With the right guidance, your child will be able to make good decisions on his own.

How to Make Kids Accountable for Their Actions

by Julie Christensen

So your little one leaves a trail of shoes, toys and dishes in her wake. You wonder if she'll ever learn to be responsible. First, remember that children learn gradually through consistent, patient guidance. And some kids are naturally more concerned with rules than others. Whether your little one's the rule-bound sort or a free-spirited imp, you can help teach accountability by insisting on basic rules of the house, such as, "We take care of ourselves, each other and our things." A rule like this pretty much covers everything, without being overly strict or detailed.

Teach by example. Kids are watching all the time and learn mostly from what you do. Do you admit to mistakes and fix them, or do you blame others? Are you honest in your dealings? If a clerk gives you extra change, do you give it back or keep it? Do you take care of yourself and your things?

Set reasonable expectations and limits for kids. Your preschooler probably won't remember to make her bed perfectly every morning, but she can start working toward that goal. Young children understand more than we often give them credit for. Tell your child calmly and patiently what you expect, as well as the consequences for misbehaving. Then trust your child to comply.

Follow through with consistent consequences when kids misbehave, starting when your child is still a toddler or preschooler. We often think that we have to be punitive or overly strict for consequences to be effective. Actually, a kind but firm approach usually works better. For example, say your little one yells and runs in the grocery store. You've explained the rules as well as the consequences. The first time your child starts acting up, don't beg, scold or threaten. Simply follow through on the agreed-upon consequence. In this case, it might be that the child must sit in the grocery cart or that you actually leave the store and return by yourself later. When explaining expectations, you can also discuss the positive rewards for good behavior. For example, "Today, if you sit quietly in the cart as we shop, you can pick a treat to take home."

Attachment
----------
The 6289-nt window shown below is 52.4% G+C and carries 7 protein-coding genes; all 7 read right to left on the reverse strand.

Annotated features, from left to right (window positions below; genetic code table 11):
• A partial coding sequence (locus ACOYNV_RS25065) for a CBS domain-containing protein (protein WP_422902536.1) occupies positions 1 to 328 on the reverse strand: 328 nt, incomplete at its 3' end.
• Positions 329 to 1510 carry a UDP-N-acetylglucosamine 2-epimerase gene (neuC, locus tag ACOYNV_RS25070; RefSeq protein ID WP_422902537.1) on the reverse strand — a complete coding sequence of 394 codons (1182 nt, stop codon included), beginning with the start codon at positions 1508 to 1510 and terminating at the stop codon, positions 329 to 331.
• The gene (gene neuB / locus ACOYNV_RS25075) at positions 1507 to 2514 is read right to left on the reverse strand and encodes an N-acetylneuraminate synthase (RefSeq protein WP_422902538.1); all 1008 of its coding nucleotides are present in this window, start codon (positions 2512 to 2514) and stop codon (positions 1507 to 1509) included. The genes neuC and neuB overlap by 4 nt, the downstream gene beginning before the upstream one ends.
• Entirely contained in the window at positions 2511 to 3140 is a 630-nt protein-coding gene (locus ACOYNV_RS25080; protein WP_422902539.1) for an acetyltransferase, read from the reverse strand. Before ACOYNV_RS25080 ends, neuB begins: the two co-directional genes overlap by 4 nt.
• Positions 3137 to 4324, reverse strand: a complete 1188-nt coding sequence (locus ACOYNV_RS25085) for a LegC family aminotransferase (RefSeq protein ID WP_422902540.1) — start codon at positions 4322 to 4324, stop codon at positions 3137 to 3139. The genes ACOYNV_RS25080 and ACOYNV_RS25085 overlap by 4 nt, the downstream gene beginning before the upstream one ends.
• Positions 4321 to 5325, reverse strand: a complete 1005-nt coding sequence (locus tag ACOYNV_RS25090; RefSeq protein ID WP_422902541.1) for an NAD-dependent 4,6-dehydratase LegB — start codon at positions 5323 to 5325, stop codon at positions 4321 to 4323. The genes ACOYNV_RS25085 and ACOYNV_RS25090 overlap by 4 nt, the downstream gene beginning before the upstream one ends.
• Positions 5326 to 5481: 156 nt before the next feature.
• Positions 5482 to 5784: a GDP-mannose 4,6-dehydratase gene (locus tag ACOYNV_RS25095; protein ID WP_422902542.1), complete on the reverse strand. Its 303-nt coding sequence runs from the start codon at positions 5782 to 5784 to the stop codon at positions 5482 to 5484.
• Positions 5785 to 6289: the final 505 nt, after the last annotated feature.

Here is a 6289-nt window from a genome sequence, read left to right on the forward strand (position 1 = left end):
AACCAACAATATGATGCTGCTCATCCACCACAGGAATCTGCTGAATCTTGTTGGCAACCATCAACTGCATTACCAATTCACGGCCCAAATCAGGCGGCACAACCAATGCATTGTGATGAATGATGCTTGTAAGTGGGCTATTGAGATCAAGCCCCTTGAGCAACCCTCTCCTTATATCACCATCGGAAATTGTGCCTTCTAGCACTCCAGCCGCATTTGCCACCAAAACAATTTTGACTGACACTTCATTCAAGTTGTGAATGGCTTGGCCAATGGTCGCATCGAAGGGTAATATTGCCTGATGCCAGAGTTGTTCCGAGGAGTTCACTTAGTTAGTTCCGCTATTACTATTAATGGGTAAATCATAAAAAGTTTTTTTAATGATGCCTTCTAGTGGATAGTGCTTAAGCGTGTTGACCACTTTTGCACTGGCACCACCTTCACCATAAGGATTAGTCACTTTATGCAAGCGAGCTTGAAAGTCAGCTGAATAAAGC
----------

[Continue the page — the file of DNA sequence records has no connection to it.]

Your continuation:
Offer another chance. So your little one messed up -- again. Nobody's perfect, and kids are going to make mistakes. After doling out the consequences, talk about what your child can do differently next time. Make amends, if necessary. Say your child hit another child on the playground. The consequence might be that your child has to leave the playground. Additionally, to fix the problem, your preschooler might need to apologize to the other child. Afterward, talk about how to handle conflicts on the playground next time. Let your child help come up with ideas. Kids need to know that they can try again when they make mistakes.

Avoid "rescue parenting." Sometimes you'll have to manufacture a consequence to teach kids responsibility, but often life itself is the best teacher. If your preschooler leaves her favorite toy outside and it gets ruined, she'll be devastated, of course. Instead of rushing out to buy a new toy, though, simply say something like, "I'm so sorry your toy got ruined. What can you do to make sure that doesn't happen again?" or "That's so disappointing. I bet next time you'll remember to bring your toys inside."


  • Guiding toddlers and preschoolers can be exhausting. Sometimes it might be tempting to ignore a bad behavior, especially if you expect a fight. Resist this urge, though. The more effort you put into patiently guiding your young child, the less work you'll have to do later. Remember, little kids, little problems; big kids, big problems. Teach your child that no means no when she's small.

About the Author

Julie Christensen is a food writer, caterer, and mom-chef. She's the creator of MarmaladeMom.org, dedicated to family fun and delicious food, and released a book titled "More Than Pot Roast: Fast, Fresh Slow Cooker Recipes."

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